The Mental Kitchen

W.H. Auden – Harper’s Magazine

Excerpts from a piece that appeared in the Readings section of Harper’s in Dec. 2007.
Judging a work of art is virtually the same mental operation as judging human beings, and requires the same aptitudes: first a real ove of works of art, and inclination to praise rather than blame, and regret when a complete rejection is requires; second, a vast experience of all artistic activities; and last, an awareness, openly and happily accepted, of one’s own prejudices. Some critics fail because they are pedants whose ideal of perfection ins always offended by a concrete realization. Others fail because they are insular and hostile to what is alien to them; these critics, yielding to their own prejudices without knowing they have them and sincerely offering judgments they believe to be objective, are more excusable than those who, aware of their prejudices, lack the courage to enter the lists to defend their personal tastes.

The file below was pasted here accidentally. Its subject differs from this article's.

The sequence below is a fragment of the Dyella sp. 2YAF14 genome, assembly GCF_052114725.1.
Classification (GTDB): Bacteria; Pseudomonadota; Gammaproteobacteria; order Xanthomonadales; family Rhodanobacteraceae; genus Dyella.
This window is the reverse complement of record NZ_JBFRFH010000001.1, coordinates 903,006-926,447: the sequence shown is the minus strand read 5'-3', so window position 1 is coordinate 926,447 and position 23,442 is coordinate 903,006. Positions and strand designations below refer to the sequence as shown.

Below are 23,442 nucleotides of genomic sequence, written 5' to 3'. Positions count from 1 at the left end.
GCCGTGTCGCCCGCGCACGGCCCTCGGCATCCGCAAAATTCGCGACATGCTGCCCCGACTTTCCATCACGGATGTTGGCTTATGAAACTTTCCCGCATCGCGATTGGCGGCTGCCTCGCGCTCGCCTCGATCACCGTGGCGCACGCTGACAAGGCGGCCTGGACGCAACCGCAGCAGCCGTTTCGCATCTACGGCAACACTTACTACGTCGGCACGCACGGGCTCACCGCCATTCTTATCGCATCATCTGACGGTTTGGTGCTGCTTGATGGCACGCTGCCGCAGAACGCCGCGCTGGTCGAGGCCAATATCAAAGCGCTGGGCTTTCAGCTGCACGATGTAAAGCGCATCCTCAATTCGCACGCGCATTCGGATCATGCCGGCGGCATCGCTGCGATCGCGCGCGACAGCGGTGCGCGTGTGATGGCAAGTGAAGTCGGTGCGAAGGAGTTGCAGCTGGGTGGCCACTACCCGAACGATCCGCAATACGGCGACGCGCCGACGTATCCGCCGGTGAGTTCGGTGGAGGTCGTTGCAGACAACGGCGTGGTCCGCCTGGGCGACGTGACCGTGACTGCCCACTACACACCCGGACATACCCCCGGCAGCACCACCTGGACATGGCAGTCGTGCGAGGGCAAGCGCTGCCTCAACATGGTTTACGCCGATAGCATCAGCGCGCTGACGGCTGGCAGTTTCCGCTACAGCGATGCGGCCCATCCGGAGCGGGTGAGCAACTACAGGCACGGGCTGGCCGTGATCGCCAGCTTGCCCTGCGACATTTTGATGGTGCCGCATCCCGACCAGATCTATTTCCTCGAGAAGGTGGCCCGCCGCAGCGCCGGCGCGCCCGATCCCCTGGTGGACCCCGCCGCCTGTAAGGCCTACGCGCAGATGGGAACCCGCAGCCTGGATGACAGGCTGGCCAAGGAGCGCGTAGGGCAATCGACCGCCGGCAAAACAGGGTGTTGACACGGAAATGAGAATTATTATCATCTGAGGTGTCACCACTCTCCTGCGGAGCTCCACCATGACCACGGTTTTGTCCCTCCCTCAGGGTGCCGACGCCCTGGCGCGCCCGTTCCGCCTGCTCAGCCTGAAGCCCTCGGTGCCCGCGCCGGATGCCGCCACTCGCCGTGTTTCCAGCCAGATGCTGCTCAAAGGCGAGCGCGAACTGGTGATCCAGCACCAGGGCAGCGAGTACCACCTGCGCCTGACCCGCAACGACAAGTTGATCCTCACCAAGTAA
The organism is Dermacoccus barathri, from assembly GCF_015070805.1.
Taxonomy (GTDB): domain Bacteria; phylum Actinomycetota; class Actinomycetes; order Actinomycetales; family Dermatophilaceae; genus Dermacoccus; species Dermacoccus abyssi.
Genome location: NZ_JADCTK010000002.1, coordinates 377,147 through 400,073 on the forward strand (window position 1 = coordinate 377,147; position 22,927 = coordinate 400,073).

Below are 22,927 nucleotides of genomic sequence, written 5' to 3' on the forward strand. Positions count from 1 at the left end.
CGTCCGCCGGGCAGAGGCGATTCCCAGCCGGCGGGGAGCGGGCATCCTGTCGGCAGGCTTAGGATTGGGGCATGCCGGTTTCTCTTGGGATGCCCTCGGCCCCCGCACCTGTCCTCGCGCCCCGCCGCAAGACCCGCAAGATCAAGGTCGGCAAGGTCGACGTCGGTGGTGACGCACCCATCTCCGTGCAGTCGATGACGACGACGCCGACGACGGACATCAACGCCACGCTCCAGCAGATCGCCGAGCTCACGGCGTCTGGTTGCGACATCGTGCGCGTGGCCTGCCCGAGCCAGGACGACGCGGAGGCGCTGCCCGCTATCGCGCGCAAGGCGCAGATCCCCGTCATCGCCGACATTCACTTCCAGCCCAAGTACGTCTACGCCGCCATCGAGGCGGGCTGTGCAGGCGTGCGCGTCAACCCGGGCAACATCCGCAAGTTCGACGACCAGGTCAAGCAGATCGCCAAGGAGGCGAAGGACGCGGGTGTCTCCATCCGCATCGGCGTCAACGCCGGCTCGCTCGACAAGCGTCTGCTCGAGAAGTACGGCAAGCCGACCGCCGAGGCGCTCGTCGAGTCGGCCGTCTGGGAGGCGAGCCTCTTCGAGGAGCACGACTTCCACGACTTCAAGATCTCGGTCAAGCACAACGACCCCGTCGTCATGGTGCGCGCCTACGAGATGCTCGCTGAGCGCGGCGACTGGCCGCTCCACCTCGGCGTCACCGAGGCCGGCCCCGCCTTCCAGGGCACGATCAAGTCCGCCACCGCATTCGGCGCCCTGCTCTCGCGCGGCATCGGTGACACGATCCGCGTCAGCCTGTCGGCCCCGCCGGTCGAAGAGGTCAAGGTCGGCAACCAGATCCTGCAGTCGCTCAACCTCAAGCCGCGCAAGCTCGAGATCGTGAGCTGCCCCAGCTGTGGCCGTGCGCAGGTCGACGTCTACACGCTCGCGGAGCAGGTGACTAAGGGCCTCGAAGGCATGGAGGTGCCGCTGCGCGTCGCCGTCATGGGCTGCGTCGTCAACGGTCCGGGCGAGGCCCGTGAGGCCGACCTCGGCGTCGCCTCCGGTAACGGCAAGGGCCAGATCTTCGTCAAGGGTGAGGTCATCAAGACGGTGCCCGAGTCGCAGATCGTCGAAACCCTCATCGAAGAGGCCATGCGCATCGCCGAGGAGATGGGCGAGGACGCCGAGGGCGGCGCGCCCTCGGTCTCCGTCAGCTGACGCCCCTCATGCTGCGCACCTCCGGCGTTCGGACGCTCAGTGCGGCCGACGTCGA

The best literary critic is not the one whose judgments are always right but the one whose essays compel you to read and reread the works he discusses; even when he is hostile, you feel that the work attacked is important enought to be worth the effort. There are other critics who, even when they praise a book, cancel any desire you might have to read it…
… In the course of many centuries a few labor-saving devices have been introduced into the mental kitchen — alcohol, coffee, tobacco, Benzedrine, etc. — but these mechanisms are very crude, liable to affect the health of the cook, and constantly breaking down. Artistic composition in the twentieth century A.D. is pretty much the same as it was in the twentieth century B.C.: nearly everything has still to be done by hand…
… Propaganda is the use of magic by those who no longer believe in it against those who still do.

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